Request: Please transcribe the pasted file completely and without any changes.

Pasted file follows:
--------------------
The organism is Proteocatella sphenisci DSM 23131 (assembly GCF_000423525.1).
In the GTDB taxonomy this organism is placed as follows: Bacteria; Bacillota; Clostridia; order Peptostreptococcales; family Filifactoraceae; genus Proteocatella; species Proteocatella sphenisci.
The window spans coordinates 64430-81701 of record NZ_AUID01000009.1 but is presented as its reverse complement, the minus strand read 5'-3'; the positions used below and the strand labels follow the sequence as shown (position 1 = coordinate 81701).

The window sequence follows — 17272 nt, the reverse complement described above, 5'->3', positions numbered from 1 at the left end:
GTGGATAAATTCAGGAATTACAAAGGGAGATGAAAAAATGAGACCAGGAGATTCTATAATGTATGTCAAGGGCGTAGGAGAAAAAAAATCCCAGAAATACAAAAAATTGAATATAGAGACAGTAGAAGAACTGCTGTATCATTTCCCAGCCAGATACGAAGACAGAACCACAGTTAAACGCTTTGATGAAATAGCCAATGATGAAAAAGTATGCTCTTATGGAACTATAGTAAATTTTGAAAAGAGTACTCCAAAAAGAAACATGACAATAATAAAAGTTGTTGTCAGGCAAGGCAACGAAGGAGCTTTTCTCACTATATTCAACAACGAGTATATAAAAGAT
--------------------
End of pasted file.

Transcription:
The organism is Proteocatella sphenisci DSM 23131 (assembly GCF_000423525.1).
In the GTDB taxonomy this organism is placed as follows: Bacteria; Bacillota; Clostridia; order Peptostreptococcales; family Filifactoraceae; genus Proteocatella; species Proteocatella sphenisci.
The window spans coordinates 64430-81701 of record NZ_AUID01000009.1 but is presented as its reverse complement, the minus strand read 5'-3'; the positions used below and the strand labels follow the sequence as shown (position 1 = coordinate 81701).

The window sequence follows — 17272 nt, the reverse complement described above, 5'->3', positions numbered from 1 at the left end:
GTGGATAAATTCAGGAATTACAAAGGGAGATGAAAAAATGAGACCAGGAGATTCTATAATGTATGTCAAGGGCGTAGGAGAAAAAAAATCCCAGAAATACAAAAAATTGAATATAGAGACAGTAGAAGAACTGCTGTATCATTTCCCAGCCAGATACGAAGACAGAACCACAGTTAAACGCTTTGATGAAATAGCCAATGATGAAAAAGTATGCTCTTATGGAACTATAGTAAATTTTGAAAAGAGTACTCCAAAAAGAAACATGACAATAATAAAAGTTGTTGTCAGGCAAGGCAACGAAGGAGCTTTTCTCACTATATTCAACAACGAGTATATAAAAGAT